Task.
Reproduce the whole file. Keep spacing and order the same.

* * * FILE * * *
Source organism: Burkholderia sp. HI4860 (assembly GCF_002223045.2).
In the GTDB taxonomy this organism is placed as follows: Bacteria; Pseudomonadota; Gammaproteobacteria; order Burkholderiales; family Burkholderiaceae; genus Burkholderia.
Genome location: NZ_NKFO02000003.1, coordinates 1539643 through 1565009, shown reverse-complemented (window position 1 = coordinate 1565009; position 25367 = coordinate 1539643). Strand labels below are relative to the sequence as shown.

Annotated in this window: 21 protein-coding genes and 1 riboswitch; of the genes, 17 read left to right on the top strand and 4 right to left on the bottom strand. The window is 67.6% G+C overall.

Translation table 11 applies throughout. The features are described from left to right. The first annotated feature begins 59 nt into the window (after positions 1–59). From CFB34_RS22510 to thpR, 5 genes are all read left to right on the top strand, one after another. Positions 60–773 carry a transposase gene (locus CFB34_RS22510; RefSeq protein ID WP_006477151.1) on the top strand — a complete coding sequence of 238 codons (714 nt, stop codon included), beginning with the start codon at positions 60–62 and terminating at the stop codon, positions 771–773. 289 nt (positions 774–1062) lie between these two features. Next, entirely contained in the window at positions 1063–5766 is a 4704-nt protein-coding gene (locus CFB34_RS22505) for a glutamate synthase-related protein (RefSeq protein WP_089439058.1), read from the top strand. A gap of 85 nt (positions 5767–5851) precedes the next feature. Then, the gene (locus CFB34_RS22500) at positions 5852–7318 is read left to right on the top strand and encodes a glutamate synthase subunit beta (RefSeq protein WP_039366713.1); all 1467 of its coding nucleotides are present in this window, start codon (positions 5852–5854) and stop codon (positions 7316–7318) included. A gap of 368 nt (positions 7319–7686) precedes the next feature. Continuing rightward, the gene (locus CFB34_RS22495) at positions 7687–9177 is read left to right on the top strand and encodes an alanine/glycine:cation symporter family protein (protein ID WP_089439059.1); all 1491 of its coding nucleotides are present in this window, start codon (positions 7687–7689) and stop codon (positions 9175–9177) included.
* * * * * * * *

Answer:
Source organism: Burkholderia sp. HI4860 (assembly GCF_002223045.2).
In the GTDB taxonomy this organism is placed as follows: Bacteria; Pseudomonadota; Gammaproteobacteria; order Burkholderiales; family Burkholderiaceae; genus Burkholderia.
Genome location: NZ_NKFO02000003.1, coordinates 1539643 through 1565009, shown reverse-complemented (window position 1 = coordinate 1565009; position 25367 = coordinate 1539643). Strand labels below are relative to the sequence as shown.

Annotated in this window: 21 protein-coding genes and 1 riboswitch; of the genes, 17 read left to right on the top strand and 4 right to left on the bottom strand. The window is 67.6% G+C overall.

Translation table 11 applies throughout. The features are described from left to right. The first annotated feature begins 59 nt into the window (after positions 1–59). From CFB34_RS22510 to thpR, 5 genes are all read left to right on the top strand, one after another. Positions 60–773 carry a transposase gene (locus CFB34_RS22510; RefSeq protein ID WP_006477151.1) on the top strand — a complete coding sequence of 238 codons (714 nt, stop codon included), beginning with the start codon at positions 60–62 and terminating at the stop codon, positions 771–773. 289 nt (positions 774–1062) lie between these two features. Next, entirely contained in the window at positions 1063–5766 is a 4704-nt protein-coding gene (locus CFB34_RS22505) for a glutamate synthase-related protein (RefSeq protein WP_089439058.1), read from the top strand. A gap of 85 nt (positions 5767–5851) precedes the next feature. Then, the gene (locus CFB34_RS22500) at positions 5852–7318 is read left to right on the top strand and encodes a glutamate synthase subunit beta (RefSeq protein WP_039366713.1); all 1467 of its coding nucleotides are present in this window, start codon (positions 5852–5854) and stop codon (positions 7316–7318) included. A gap of 368 nt (positions 7319–7686) precedes the next feature. Continuing rightward, the gene (locus CFB34_RS22495) at positions 7687–9177 is read left to right on the top strand and encodes an alanine/glycine:cation symporter family protein (protein ID WP_089439059.1); all 1491 of its coding nucleotides are present in this window, start codon (positions 7687–7689) and stop codon (positions 9175–9177) included.